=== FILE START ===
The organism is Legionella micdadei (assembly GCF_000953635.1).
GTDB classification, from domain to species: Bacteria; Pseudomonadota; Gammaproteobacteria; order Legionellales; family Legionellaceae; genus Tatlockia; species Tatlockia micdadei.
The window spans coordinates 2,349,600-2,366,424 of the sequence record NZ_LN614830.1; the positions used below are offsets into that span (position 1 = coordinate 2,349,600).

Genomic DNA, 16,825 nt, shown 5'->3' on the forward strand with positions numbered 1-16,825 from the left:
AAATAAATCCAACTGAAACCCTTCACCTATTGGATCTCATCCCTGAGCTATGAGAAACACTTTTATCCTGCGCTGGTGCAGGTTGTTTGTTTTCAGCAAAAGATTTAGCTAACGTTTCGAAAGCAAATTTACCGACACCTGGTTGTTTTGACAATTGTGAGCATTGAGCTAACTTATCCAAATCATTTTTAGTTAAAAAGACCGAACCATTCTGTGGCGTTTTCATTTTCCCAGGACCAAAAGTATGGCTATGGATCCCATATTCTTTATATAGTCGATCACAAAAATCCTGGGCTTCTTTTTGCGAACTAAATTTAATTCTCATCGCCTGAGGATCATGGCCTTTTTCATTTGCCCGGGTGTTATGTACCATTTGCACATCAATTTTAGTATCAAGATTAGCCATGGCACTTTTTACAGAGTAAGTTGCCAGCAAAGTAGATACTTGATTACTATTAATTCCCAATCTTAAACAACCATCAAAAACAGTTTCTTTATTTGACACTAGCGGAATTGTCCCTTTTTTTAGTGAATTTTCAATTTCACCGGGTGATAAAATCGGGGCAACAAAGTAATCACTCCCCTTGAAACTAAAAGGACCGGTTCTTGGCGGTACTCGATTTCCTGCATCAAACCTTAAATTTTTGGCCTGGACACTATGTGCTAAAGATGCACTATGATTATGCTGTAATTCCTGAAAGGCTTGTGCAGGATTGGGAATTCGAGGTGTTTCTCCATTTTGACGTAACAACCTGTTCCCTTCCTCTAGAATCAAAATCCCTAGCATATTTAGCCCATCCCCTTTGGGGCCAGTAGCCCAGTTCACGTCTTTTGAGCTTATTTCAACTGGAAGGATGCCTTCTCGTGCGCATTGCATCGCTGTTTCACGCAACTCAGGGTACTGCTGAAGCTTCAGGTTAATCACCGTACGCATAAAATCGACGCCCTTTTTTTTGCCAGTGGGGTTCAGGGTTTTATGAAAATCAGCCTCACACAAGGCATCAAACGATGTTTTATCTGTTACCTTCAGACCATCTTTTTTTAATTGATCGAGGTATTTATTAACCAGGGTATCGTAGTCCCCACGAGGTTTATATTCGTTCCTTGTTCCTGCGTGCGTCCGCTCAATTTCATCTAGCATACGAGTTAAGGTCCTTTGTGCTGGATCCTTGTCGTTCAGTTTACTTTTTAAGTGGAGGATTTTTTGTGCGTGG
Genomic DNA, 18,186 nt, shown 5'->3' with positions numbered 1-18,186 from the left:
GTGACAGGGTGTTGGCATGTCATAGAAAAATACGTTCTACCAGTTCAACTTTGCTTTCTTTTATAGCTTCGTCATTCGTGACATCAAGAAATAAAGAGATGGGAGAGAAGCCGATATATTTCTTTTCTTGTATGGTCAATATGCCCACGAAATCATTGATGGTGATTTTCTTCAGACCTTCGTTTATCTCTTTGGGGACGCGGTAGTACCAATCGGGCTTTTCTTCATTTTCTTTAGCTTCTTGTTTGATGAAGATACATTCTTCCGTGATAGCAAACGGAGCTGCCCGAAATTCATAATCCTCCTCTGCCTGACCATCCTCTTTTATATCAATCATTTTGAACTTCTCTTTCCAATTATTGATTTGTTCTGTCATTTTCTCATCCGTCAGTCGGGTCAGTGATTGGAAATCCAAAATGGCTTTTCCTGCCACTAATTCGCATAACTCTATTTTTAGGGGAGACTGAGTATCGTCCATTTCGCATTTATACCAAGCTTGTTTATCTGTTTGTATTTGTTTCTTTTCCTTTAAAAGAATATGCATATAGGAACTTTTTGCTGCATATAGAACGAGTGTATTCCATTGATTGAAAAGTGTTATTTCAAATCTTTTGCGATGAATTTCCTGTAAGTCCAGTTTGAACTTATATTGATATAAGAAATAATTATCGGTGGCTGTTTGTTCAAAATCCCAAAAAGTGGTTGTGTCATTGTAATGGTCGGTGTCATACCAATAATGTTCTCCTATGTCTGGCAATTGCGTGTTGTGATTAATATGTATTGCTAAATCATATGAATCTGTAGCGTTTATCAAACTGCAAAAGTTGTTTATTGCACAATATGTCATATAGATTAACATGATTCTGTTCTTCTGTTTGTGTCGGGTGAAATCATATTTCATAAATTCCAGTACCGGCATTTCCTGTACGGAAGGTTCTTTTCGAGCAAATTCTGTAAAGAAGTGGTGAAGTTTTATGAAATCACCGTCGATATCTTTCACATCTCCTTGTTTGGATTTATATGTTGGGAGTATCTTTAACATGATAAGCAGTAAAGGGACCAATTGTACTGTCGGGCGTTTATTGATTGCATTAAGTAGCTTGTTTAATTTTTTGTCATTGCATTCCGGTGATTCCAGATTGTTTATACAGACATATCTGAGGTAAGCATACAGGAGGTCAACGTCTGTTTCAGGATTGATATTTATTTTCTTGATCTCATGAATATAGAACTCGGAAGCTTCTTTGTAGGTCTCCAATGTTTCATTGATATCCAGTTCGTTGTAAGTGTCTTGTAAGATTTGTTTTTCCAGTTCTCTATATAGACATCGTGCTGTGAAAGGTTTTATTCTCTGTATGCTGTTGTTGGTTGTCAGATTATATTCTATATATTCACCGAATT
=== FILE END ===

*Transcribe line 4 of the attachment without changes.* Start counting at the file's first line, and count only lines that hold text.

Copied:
Genomic DNA, 16,825 nt, shown 5'->3' on the forward strand with positions numbered 1-16,825 from the left: